The proprietary trading rule seeks to limit banks’ speculative bets in another way: by curbing their investments in private equity, hedge funds and commodity pools.
U.S. banks have already begun cutting their stakes, with further reductions needed to meet the law’s limit of 3% of Tier 1 capital invested in the funds. For example, Goldman Sachs cut its investment in such funds to $14.9 billion as of Sept. 30, down from $15.4 billion when Dodd-Frank was passed.
Regulators granted broader exemptions for some types of funds. Under the final rule, joint ventures, issuers of asset- backed securities and wholly-owned subsidiaries are among exempt funds.
In an effort to limit the provision’s impact, bank representatives told regulators too many types of investments were included in the 2011 proposal. The draft restrictions went beyond traditional private equity and hedge funds, they said.
Bankers argued that using such a broad definition would capture investment vehicles used when loans are bundled into securities, as well as commodity pools and funds based overseas. In a February 2012 letter to regulators, lobbying groups for the largest banks called the covered funds definition the “most far-reaching flaw” in the proposal.
Apart from the specific limits on bank investments and trading practices, the Volcker rule includes efforts at changing part of the culture of trading on Wall Street.
The approach was underscored by a speech in Washington last week by Treasury Secretary Jacob J. Lew, who said executives in charge of financial firms need to ensure that the “tone at the top” reflects a strong desire to prevent violating the rule.
Toward that end, the rule has a section entitled “responsibility and accountability,” that details how banks should set up compliance programs. They must have written procedures and be approved by the board of directors as well as the senior management of the bank, according to the rule.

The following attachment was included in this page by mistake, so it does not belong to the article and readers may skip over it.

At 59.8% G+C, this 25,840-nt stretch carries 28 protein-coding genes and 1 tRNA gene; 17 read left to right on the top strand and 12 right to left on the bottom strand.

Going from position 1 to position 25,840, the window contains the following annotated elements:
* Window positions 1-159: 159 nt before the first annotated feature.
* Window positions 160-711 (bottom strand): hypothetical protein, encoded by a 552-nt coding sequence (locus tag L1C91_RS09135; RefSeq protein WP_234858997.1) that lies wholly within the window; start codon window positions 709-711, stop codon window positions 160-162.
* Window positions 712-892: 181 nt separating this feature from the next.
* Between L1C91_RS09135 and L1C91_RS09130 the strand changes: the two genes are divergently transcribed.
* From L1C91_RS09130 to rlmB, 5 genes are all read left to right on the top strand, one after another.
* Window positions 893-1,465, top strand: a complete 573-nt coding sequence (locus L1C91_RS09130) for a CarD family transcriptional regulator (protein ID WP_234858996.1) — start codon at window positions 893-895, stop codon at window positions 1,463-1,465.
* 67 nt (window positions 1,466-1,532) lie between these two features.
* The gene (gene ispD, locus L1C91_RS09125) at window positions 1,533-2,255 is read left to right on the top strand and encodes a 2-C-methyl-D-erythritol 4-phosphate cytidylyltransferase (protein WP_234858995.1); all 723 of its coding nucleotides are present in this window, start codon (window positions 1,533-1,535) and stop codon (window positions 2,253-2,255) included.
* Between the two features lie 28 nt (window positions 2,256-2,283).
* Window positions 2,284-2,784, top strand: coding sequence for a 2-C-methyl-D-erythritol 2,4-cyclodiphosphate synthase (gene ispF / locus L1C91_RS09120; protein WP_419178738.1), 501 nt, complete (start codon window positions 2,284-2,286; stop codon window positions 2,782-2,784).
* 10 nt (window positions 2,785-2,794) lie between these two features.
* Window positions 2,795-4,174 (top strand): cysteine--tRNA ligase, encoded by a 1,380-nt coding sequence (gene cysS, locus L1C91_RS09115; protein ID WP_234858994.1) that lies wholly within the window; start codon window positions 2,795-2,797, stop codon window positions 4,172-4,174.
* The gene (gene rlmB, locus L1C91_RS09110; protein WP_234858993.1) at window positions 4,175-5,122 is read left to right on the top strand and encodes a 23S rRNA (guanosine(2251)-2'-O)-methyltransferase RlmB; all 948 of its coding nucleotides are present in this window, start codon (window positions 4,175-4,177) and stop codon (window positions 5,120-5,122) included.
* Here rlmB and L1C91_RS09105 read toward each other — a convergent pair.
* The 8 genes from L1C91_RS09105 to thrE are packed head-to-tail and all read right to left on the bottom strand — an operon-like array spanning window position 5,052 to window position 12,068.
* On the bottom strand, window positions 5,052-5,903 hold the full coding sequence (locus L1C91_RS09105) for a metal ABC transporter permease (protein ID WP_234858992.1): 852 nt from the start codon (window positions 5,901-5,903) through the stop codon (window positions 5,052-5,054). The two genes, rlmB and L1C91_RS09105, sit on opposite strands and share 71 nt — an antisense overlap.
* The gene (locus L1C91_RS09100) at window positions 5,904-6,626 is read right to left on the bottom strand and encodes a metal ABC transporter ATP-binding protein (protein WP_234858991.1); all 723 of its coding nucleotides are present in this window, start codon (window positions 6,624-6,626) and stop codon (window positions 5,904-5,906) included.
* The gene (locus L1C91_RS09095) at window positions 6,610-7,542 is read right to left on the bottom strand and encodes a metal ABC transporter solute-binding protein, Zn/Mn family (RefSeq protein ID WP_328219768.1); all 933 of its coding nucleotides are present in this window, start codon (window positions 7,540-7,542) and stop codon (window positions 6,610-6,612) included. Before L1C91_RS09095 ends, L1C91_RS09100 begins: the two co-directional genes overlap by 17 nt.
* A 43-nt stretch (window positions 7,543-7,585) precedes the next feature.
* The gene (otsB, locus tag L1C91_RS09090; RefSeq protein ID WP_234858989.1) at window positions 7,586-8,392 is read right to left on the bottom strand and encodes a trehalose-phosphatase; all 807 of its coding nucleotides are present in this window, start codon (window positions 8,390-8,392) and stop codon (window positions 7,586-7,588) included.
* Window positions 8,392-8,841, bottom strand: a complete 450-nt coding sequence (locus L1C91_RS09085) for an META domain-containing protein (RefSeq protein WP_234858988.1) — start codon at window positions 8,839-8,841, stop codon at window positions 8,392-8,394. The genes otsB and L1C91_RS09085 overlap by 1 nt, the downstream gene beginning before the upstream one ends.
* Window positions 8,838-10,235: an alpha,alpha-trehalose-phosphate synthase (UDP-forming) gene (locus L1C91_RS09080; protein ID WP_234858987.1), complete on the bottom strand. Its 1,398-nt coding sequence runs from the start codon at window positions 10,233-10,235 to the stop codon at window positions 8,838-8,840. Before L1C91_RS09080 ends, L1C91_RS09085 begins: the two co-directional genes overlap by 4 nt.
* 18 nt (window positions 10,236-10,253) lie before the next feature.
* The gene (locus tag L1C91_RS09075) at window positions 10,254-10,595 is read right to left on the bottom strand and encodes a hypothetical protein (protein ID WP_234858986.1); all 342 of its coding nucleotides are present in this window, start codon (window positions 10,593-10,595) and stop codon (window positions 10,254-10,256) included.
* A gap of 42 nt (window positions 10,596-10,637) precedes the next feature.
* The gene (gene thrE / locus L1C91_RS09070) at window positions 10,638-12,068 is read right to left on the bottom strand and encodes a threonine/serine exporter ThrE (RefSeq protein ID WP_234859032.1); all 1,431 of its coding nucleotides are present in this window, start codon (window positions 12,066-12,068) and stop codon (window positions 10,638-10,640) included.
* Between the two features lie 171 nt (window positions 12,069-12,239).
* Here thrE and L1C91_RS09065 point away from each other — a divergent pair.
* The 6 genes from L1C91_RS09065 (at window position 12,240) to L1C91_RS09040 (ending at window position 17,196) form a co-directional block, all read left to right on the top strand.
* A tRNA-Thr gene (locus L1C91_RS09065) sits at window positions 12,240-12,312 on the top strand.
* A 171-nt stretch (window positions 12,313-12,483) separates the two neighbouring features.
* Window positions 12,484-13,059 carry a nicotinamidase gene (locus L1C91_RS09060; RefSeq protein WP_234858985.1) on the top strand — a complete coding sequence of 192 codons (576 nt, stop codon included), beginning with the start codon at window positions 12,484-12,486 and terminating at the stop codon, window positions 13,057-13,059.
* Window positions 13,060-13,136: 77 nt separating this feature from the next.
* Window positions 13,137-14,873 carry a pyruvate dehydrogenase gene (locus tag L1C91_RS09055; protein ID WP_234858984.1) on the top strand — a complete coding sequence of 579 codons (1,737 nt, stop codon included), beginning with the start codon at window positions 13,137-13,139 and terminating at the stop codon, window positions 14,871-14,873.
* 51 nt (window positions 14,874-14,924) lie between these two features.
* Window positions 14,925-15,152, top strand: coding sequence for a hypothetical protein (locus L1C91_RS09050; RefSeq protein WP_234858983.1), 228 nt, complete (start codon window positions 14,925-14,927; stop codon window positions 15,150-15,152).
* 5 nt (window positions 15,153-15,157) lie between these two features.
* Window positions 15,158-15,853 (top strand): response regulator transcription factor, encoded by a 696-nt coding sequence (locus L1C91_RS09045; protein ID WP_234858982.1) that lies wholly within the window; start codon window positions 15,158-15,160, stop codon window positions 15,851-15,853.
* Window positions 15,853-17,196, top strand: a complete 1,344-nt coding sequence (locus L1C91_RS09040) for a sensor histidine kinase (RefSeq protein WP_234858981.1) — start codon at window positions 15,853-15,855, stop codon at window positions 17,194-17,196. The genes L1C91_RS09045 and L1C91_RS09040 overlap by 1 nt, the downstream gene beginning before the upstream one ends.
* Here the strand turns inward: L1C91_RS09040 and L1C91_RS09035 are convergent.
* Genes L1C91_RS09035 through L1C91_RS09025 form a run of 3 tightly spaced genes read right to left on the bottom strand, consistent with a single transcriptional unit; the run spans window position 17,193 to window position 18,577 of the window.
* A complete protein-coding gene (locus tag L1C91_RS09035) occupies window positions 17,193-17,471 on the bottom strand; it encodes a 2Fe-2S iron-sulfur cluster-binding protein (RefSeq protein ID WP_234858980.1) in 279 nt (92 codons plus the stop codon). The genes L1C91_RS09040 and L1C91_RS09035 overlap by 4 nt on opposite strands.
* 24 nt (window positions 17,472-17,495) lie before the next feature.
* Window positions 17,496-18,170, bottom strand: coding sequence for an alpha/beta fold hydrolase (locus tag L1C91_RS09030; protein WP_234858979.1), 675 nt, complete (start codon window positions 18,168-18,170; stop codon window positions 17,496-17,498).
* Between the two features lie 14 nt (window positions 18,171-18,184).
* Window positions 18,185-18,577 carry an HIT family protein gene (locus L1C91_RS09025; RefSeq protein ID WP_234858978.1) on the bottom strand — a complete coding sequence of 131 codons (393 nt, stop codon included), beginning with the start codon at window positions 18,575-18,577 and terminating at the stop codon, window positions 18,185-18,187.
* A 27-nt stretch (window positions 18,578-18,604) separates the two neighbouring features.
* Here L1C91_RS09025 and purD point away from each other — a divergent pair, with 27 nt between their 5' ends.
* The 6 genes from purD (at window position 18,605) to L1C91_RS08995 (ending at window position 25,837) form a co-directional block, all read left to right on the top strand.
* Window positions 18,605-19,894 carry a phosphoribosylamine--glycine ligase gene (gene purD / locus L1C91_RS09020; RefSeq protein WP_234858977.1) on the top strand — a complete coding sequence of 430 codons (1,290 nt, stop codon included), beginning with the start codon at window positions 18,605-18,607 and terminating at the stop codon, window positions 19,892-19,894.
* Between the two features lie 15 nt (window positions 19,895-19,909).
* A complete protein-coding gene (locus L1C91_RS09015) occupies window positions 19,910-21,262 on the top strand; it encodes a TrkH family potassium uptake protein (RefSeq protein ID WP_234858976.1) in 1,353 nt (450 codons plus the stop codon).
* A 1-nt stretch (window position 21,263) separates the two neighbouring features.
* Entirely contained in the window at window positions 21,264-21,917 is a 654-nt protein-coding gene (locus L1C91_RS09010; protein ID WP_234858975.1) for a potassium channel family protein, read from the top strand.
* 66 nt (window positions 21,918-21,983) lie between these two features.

The board and top managers “are responsible for setting and communicating an appropriate culture of compliance,” the rule said.
The centerpiece of the governance changes is a requirement that CEOs “annually attest in writing” that the company has “procedures to establish, maintain, enforce, review, test and modify” the compliance program.
The wording will be a relief to Wall Street chiefs who were concerned that they would have to personally guarantee that their firms were in compliance with the rule, according to people familiar with the banks’ thinking. Executives already file a similar certification with the Financial Industry Regulatory Authority, a self-regulatory group for brokerage firms.
The certification wasn’t part of the Volcker rule when it was first proposed two years ago; it was added to send a signal that regulators weren’t bending to a massive lobbying campaign by financial firms, according to two officials familiar with the rule.
In the end, after hundreds of pages outlining numerous what-if’s, exemptions and special circumstances, the rule reiterates that banks will now have to prove to supervisors that they are adhering to the overriding principle that Volcker and Obama put forward in 2010 as a way to prevent another financial meltdown.
According to documents released by the Fed, the rule prohibits “any transaction or activity” exposing banks to high-risk assets or strategies “that would substantially increase the likelihood that the banking entity would incur a substantial financial loss or would pose a threat to the financial stability of the United States.”
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